The Lifeboat has an intriguingly unusual premise. Set in 1914, it tells the story of a group of 39 people marooned in a lifeboat after their ship, the Empress Alexandra, explodes inexplicably on its way to New York City. The story is told from the point of view of Grace, a 22-year-old newlywed who was travelling to New York with her husband, Henry, to meet her parents-in-law for the first time.
What I didn’t realise before starting the book is that the story is told in a diary form; a diary Grace is writing for her lawyers. She has survived the ordeal of the lifeboat but is now on trial for something which happened during that time, something which is not revealed until later in the story. Because we know that the story is written with the lawyers in mind, it immediately throws into question the integrity of the account. Grace is an unreliable narrator who potentially has very good reasons for lying her way through her story.
I picked up The Lifeboat because I imagined it would be a thrilling, adventurous tale. The premise of a group of strangers being confined in such a small space for a prolonged amount of time, with their lives at stake, excited me. Who knows what anyone would do under those circumstances? I came into the story expecting thrills and chills, and it delivered to some extent.
However, this book is not an action-packed story. It is much more contemplative. Grace spends much of her time on introspection, considering her past, present and future, and the beliefs which help her to remain strong. One of the many underlying themes is religion; with a deacon on board the ship the survivors discuss stories from the bible, and their own faith, at length. The situation is one which drives many to question their faith, but the protagonist Grace holds on to her belief that ‘God helps those who help themselves’ – and perhaps this is why she is one of the survivors of the lifeboat.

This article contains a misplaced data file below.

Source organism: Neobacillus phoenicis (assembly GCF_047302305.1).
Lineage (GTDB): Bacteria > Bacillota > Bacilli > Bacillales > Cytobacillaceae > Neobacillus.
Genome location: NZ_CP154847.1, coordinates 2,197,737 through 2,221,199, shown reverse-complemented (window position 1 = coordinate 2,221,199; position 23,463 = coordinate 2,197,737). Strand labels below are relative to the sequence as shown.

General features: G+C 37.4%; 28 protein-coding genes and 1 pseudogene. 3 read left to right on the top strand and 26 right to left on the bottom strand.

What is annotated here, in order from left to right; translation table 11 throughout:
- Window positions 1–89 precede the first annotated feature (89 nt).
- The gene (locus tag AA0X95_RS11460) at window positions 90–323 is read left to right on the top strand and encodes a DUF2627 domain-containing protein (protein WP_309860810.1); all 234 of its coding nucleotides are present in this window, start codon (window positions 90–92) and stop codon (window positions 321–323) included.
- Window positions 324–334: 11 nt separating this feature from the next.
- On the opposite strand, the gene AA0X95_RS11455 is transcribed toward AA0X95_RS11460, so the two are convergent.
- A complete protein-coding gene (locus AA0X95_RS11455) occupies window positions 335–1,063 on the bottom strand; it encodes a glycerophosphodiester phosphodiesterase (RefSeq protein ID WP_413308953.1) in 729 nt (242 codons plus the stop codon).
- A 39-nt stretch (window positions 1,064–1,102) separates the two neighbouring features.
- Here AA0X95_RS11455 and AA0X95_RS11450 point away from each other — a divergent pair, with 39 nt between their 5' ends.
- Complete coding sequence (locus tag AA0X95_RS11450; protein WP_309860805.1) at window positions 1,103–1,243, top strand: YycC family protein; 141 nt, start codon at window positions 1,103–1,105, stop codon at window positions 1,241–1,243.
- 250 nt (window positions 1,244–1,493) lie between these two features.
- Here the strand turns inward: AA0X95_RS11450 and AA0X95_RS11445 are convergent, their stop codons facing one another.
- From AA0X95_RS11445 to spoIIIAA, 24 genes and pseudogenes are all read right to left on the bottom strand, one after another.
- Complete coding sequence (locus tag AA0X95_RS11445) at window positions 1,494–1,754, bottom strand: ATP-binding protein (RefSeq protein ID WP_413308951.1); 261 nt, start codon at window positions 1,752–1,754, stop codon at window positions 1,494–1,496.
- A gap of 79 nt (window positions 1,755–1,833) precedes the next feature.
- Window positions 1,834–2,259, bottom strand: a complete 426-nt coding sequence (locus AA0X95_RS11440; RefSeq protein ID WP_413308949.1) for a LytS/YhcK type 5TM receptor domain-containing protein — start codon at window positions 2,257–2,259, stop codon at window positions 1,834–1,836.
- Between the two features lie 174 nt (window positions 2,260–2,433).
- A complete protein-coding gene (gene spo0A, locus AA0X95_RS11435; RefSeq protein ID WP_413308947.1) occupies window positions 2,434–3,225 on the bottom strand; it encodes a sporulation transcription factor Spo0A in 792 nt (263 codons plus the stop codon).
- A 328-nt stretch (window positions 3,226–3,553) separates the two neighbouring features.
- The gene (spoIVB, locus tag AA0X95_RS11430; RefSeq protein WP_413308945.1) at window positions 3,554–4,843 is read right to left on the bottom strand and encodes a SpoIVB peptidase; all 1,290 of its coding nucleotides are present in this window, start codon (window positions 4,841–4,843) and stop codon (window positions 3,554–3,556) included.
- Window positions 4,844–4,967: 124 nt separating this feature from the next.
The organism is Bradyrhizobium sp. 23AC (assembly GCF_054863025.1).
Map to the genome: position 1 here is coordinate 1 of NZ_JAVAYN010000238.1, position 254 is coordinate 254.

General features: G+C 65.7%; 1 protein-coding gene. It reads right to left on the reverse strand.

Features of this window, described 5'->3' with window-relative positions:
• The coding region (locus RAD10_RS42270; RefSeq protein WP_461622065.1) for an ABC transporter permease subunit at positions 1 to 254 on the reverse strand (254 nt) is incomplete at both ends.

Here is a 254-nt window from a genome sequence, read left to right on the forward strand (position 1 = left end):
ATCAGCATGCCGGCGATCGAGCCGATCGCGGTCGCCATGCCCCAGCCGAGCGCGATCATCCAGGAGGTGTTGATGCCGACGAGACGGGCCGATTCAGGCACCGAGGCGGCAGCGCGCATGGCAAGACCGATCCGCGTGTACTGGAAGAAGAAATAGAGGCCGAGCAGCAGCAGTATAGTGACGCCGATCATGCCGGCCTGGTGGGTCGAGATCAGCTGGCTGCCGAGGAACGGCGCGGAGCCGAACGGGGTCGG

This story considers morals and ethics in depth. It examines the divide between men and women and prompts you to question, how far would you go to save yourself? As starvation and fatigue take force on the boat, the lines between good and bad, right and wrong, begin to blur. One line from Grace regarding the boat’s shipman Mr Hardie’s actions at one point, sums it up – she says:
I question whether it can even be called cruelty when any other action would have meant our certain death.
For a debut, this novel is astonishingly well written. Charlotte Rogan captures the claustrophobic atmosphere of the boat extremely well. However, the character development is lacking. With 39 people on the boat, the reader doesn’t even get to know all of them by name. We only see people from Grace’s point of view and Grace herself is somewhat abstract, vague and stand offish. Particularly as her account of events cannot be trusted. I couldn’t find myself conjuring much empathy for anyone, although maybe that was what the author intended.
It also alludes to a lot of mystery which is not properly solved, leaving questions unanswered. Why did the boat explode? How did Grace’s husband ensure she got a safe place on the lifeboat? What were Mr Hardie’s true intentions? These questions are never answered, but I get the feeling that the author did this on purpose.
If I’m completely honest, I don’t think that this book was really for me, but that’s not to say that it doesn’t have its good points. The author is clearly an adept writer and I’m sure many readers out there will love it.